National Vermont Day is celebrated on October 12 every year. The day honors the state’s rich culture through fun and educational activities. Vermont was one of the first states to legally abolish the practice of slavery and gain independence from European settlement. The state’s historical value is immeasurable and should be brought to the forefront. The day encourages us to learn some of the locals’ traditions in celebrating this day, from museum tours, and nature exploration to cooking delicious desserts with Vermont’s maple syrup. Fun and learning go hand in hand in celebrating this special holiday with your friends and family.
History of National Vermont Day
The history of National Vermont Day goes back to 1791 when it officially became the 14th state to join the United States. It also became the first state to join the union after the original 13 states. This was a pinnacle in the history of the Green Mountain State after it was subjected to British and French rule for many years.
After its admission to the union, Vermont has continuously made strides. It became one of the first states to officially ban slavery. On November 25, 1858, the Act to Secure Freedom To All Persons Within The State was signed three years before the American Civil War. Vermonters provided food and shelter to escaped slaves along the Underground Railroad. Vermonters are also known for their resilience. Despite being a newly formed state, they sent soldiers to participate in the Civil War and continuously stood a firm ground against slavery.
National Vermont Day gives a chance to Vermonters to not only celebrate the memorable day of their independence but also pass down the historical value of their state to the younger generation. Honoring the brave men and women who contributed to making Vermont the state it is today is paramount. The 21st-century-Vermont sits in the middle of a lush and scenic backdrop of mountains. While the state couldn’t be any more picturesque, the history behind this beauty is rich. National Vermont Day is the time of the year to honor that.
National Vermont Day timeline
On January 15, New Hampshire Grants declares the independence of the state of Vermont, which was initially called The Republic of New Connecticut.
On June 2, Dr. Thomas Young from the Sons of Liberty suggests the name ‘Vermont’ from the French ‘Les verts monts,’ which means ‘green mountains.’
On March 4, Vermont becomes the 14th state to join the U.S.
Vermont becomes one of the first states to officially and legally ban slavery on November 25.
National Vermont Day FAQs
Is it expensive to live in Vermont?
Vermont’s residential cost is approximately 11.5% cheaper than the national average.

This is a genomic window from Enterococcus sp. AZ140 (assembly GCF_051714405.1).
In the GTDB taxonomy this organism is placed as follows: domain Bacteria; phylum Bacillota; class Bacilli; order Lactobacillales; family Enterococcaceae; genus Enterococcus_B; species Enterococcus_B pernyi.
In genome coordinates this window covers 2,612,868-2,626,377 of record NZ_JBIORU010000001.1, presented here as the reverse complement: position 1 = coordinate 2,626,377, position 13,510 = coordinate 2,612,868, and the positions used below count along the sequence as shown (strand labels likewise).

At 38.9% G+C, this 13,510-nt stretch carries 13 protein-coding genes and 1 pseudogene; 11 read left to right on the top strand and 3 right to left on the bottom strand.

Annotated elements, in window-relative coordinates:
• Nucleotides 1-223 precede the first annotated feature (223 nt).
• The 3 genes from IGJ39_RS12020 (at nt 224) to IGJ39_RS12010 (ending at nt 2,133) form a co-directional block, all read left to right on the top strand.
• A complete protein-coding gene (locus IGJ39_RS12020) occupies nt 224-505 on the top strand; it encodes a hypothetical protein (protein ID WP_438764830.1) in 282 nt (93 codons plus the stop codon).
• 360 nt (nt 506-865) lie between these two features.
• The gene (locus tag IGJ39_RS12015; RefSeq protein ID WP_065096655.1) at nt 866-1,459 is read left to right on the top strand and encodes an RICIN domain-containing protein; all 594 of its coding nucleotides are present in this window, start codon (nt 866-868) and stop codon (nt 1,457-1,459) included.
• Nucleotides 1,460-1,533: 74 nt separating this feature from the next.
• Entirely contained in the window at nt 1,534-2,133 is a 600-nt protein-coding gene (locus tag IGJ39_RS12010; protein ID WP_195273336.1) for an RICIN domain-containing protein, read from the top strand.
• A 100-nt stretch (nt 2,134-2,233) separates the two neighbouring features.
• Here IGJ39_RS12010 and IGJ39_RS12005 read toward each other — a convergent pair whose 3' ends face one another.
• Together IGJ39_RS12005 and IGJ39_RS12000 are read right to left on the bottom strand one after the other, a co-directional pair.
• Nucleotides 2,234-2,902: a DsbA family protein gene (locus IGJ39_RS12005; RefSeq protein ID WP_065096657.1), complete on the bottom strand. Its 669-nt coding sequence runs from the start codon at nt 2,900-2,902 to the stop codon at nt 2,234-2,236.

How long does winter last in Vermont?
Winter usually starts in November and lasts through March.
Does Vermont have beaches?
While it is a land-locked state, Vermont has approximately 800 lake-side sandy beaches.
National Vermont Day Activities
Explore the scenic views and lush mountains
As the Green Mountain State, Vermont truly lives up to its name. Enjoy the alluring nature and picturesque views that the state has to offer. Camping, trekking, and hiking are popular activities during National Vermont Day if you want to be one with nature.
Visit museums and historical sites
If you’re up for a fun yet educational way to spend National Vermont Day, then museums and historical sites are must-visit spots. Learn more about the state’s history by visiting the Shelburne Museum, Fairbanks Museum & Planetarium, and Hildene, The Lincoln Family Home.
Bake sweet treats with local maple syrup
Vermont is famous for its local maple syrup. Roll up your sleeves, set up your baking equipment, and cook the most delicious treats for your friends and family to enjoy.
5 Interesting Facts About Vermont
Vermont is home to many Hollywood movies
Movies like “What Lies Beneath,” “Me, Myself, & Irene,” and “The Cider House Rules” were all filmed in Vermont.
Vermont has one of the highest cattle populations in the U.S., with a 0.41 human to cow ratio.
Second least populated state
As of 2022, Vermont is the second least populated state in the U.S., just behind Wyoming.
Ben & Jerry’s ice cream origin
The famous Ben & Jerry’s ice cream started at a gas station on Route 7, Shelburne, Vermont, in 1981.
Vermont is one of four states (besides Alaska, Hawaii, and Maine) in the U.S. that does not allow billboard advertising.
Why We Love National Vermont Day
Vermont has pristine and alluring nature
National Vermont Day gives the state a chance to boost its tourism industry. It’s time for Vermont to be acknowledged as one of the most scenic states in the U.S.
Celebrating the excellent food industry
Vermonters offer the best food you can serve on a holiday like this. From excellent cheeses, and delicious maple syrup to their very own Ben & Jerry’s ice cream. We promise that you, your friends, and your family will never run out of delectable selections.
It passes down history to the new generation
Historic preservation is important in education. National Vermont Day is the chance for children to learn about the state’s history and how Vermonters played a pivotal role in the American Civil War.
National Vermont Day dates